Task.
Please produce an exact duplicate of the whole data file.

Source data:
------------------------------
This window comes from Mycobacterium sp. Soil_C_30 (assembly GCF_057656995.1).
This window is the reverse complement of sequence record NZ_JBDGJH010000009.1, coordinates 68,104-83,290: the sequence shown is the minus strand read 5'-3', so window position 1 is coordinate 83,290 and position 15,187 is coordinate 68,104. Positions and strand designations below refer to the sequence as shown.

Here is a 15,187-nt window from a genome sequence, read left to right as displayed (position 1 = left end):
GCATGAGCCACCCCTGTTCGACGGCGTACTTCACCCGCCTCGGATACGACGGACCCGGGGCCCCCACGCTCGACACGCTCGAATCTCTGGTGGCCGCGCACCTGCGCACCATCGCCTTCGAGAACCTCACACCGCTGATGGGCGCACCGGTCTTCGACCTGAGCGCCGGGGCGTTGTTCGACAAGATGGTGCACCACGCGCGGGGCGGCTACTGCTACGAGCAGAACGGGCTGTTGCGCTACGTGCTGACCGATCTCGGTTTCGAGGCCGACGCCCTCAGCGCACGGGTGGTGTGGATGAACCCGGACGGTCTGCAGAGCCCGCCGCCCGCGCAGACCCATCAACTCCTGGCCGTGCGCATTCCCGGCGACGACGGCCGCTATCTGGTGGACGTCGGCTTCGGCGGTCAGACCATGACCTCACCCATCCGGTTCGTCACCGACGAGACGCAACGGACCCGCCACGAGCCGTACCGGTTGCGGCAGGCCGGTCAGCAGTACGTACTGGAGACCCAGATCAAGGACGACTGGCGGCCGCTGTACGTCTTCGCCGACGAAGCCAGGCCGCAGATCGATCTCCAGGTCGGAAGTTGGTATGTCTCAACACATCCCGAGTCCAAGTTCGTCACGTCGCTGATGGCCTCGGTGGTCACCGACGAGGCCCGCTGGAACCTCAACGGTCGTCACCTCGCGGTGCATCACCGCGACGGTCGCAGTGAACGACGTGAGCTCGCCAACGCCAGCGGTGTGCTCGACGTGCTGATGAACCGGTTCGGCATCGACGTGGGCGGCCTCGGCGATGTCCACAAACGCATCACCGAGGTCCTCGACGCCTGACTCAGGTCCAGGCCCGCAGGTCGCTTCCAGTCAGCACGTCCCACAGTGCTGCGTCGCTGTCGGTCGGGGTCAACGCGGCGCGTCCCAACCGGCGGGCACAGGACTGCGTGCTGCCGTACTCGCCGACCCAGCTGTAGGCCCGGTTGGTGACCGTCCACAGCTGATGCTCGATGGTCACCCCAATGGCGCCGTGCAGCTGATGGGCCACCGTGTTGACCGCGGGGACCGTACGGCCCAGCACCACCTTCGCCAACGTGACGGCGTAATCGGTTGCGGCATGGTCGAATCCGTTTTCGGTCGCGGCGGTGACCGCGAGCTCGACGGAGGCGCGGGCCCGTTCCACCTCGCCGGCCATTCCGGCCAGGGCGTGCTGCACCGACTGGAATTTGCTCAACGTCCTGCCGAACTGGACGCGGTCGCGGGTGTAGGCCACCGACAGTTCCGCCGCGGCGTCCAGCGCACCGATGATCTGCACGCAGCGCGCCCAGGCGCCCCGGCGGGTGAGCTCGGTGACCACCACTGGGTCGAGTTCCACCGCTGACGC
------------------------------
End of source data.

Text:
This window comes from Mycobacterium sp. Soil_C_30 (assembly GCF_057656995.1).
This window is the reverse complement of sequence record NZ_JBDGJH010000009.1, coordinates 68,104-83,290: the sequence shown is the minus strand read 5'-3', so window position 1 is coordinate 83,290 and position 15,187 is coordinate 68,104. Positions and strand designations below refer to the sequence as shown.

Here is a 15,187-nt window from a genome sequence, read left to right as displayed (position 1 = left end):
GCATGAGCCACCCCTGTTCGACGGCGTACTTCACCCGCCTCGGATACGACGGACCCGGGGCCCCCACGCTCGACACGCTCGAATCTCTGGTGGCCGCGCACCTGCGCACCATCGCCTTCGAGAACCTCACACCGCTGATGGGCGCACCGGTCTTCGACCTGAGCGCCGGGGCGTTGTTCGACAAGATGGTGCACCACGCGCGGGGCGGCTACTGCTACGAGCAGAACGGGCTGTTGCGCTACGTGCTGACCGATCTCGGTTTCGAGGCCGACGCCCTCAGCGCACGGGTGGTGTGGATGAACCCGGACGGTCTGCAGAGCCCGCCGCCCGCGCAGACCCATCAACTCCTGGCCGTGCGCATTCCCGGCGACGACGGCCGCTATCTGGTGGACGTCGGCTTCGGCGGTCAGACCATGACCTCACCCATCCGGTTCGTCACCGACGAGACGCAACGGACCCGCCACGAGCCGTACCGGTTGCGGCAGGCCGGTCAGCAGTACGTACTGGAGACCCAGATCAAGGACGACTGGCGGCCGCTGTACGTCTTCGCCGACGAAGCCAGGCCGCAGATCGATCTCCAGGTCGGAAGTTGGTATGTCTCAACACATCCCGAGTCCAAGTTCGTCACGTCGCTGATGGCCTCGGTGGTCACCGACGAGGCCCGCTGGAACCTCAACGGTCGTCACCTCGCGGTGCATCACCGCGACGGTCGCAGTGAACGACGTGAGCTCGCCAACGCCAGCGGTGTGCTCGACGTGCTGATGAACCGGTTCGGCATCGACGTGGGCGGCCTCGGCGATGTCCACAAACGCATCACCGAGGTCCTCGACGCCTGACTCAGGTCCAGGCCCGCAGGTCGCTTCCAGTCAGCACGTCCCACAGTGCTGCGTCGCTGTCGGTCGGGGTCAACGCGGCGCGTCCCAACCGGCGGGCACAGGACTGCGTGCTGCCGTACTCGCCGACCCAGCTGTAGGCCCGGTTGGTGACCGTCCACAGCTGATGCTCGATGGTCACCCCAATGGCGCCGTGCAGCTGATGGGCCACCGTGTTGACCGCGGGGACCGTACGGCCCAGCACCACCTTCGCCAACGTGACGGCGTAATCGGTTGCGGCATGGTCGAATCCGTTTTCGGTCGCGGCGGTGACCGCGAGCTCGACGGAGGCGCGGGCCCGTTCCACCTCGCCGGCCATTCCGGCCAGGGCGTGCTGCACCGACTGGAATTTGCTCAACGTCCTGCCGAACTGGACGCGGTCGCGGGTGTAGGCCACCGACAGTTCCGCCGCGGCGTCCAGCGCACCGATGATCTGCACGCAGCGCGCCCAGGCGCCCCGGCGGGTGAGCTCGGTGACCACCACTGGGTCGAGTTCCACCGCTGACGC